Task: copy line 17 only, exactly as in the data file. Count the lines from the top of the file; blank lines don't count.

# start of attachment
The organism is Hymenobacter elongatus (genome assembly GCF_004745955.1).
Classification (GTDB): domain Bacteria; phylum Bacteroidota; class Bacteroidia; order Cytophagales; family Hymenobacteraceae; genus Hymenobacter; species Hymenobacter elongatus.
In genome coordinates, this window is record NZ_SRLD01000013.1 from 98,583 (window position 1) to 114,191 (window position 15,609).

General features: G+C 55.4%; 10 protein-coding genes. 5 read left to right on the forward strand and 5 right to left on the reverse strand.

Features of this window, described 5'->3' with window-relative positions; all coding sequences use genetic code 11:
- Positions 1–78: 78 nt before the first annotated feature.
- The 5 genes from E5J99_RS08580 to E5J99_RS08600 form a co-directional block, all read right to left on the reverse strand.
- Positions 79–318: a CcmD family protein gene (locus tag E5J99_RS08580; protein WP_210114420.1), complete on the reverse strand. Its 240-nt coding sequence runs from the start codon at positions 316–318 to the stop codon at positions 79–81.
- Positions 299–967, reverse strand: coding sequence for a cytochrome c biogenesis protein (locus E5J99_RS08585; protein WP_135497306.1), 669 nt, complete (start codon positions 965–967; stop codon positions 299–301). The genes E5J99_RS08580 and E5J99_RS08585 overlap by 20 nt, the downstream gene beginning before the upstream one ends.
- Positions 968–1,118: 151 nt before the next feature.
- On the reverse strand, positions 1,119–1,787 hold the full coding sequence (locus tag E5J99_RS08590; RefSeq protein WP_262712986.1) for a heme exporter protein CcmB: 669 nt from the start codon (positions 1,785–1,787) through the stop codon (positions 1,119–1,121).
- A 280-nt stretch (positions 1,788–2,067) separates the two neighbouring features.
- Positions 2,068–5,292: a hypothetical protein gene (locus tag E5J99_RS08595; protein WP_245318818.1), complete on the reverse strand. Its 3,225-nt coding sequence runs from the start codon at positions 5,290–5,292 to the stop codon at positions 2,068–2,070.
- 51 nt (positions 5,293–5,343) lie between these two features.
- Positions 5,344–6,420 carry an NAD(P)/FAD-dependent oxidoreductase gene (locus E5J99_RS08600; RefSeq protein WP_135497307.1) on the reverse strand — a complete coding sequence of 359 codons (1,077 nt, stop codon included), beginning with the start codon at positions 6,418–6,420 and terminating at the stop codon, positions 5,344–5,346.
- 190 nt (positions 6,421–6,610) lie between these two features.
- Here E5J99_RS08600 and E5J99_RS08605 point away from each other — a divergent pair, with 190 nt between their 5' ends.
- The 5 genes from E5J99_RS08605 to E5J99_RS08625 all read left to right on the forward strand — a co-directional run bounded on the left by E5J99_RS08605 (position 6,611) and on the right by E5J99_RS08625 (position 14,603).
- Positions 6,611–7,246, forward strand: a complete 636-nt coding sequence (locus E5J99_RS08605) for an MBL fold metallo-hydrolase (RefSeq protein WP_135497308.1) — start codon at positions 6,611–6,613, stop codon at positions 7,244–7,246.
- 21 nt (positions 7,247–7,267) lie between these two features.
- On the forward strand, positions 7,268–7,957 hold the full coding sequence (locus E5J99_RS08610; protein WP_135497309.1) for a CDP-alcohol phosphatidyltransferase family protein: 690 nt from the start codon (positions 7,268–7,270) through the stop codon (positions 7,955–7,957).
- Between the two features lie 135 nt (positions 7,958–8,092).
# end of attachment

- Here E5J99_RS08600 and E5J99_RS08605 point away from each other — a divergent pair, with 190 nt between their 5' ends.